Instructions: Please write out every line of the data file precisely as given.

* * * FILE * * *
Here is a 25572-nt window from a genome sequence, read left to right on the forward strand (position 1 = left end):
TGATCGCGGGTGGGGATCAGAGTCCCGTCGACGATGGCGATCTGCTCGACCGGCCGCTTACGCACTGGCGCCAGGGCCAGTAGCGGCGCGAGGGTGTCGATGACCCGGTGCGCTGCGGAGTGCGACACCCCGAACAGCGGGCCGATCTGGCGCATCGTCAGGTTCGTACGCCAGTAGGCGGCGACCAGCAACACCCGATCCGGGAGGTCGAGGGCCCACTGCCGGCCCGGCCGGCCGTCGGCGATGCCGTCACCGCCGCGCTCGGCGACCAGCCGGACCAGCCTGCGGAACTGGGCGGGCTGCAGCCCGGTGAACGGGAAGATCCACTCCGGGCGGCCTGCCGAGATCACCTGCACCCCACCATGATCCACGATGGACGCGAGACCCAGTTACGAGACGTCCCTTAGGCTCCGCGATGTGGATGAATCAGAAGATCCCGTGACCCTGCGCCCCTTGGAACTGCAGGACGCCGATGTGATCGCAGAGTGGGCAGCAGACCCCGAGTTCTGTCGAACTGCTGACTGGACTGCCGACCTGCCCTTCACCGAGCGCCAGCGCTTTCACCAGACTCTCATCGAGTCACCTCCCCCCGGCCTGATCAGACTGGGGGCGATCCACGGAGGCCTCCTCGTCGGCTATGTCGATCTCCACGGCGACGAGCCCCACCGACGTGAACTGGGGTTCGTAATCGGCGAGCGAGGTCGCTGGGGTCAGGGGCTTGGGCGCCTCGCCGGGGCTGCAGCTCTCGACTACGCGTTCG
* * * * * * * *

Here is a 25572-nt window from a genome sequence, read left to right on the forward strand (position 1 = left end):
TGATCGCGGGTGGGGATCAGAGTCCCGTCGACGATGGCGATCTGCTCGACCGGCCGCTTACGCACTGGCGCCAGGGCCAGTAGCGGCGCGAGGGTGTCGATGACCCGGTGCGCTGCGGAGTGCGACACCCCGAACAGCGGGCCGATCTGGCGCATCGTCAGGTTCGTACGCCAGTAGGCGGCGACCAGCAACACCCGATCCGGGAGGTCGAGGGCCCACTGCCGGCCCGGCCGGCCGTCGGCGATGCCGTCACCGCCGCGCTCGGCGACCAGCCGGACCAGCCTGCGGAACTGGGCGGGCTGCAGCCCGGTGAACGGGAAGATCCACTCCGGGCGGCCTGCCGAGATCACCTGCACCCCACCATGATCCACGATGGACGCGAGACCCAGTTACGAGACGTCCCTTAGGCTCCGCGATGTGGATGAATCAGAAGATCCCGTGACCCTGCGCCCCTTGGAACTGCAGGACGCCGATGTGATCGCAGAGTGGGCAGCAGACCCCGAGTTCTGTCGAACTGCTGACTGGACTGCCGACCTGCCCTTCACCGAGCGCCAGCGCTTTCACCAGACTCTCATCGAGTCACCTCCCCCCGGCCTGATCAGACTGGGGGCGATCCACGGAGGCCTCCTCGTCGGCTATGTCGATCTCCACGGCGACGAGCCCCACCGACGTGAACTGGGGTTCGTAATCGGCGAGCGAGGTCGCTGGGGTCAGGGGCTTGGGCGCCTCGCCGGGGCTGCAGCTCTCGACTACGCGTTCG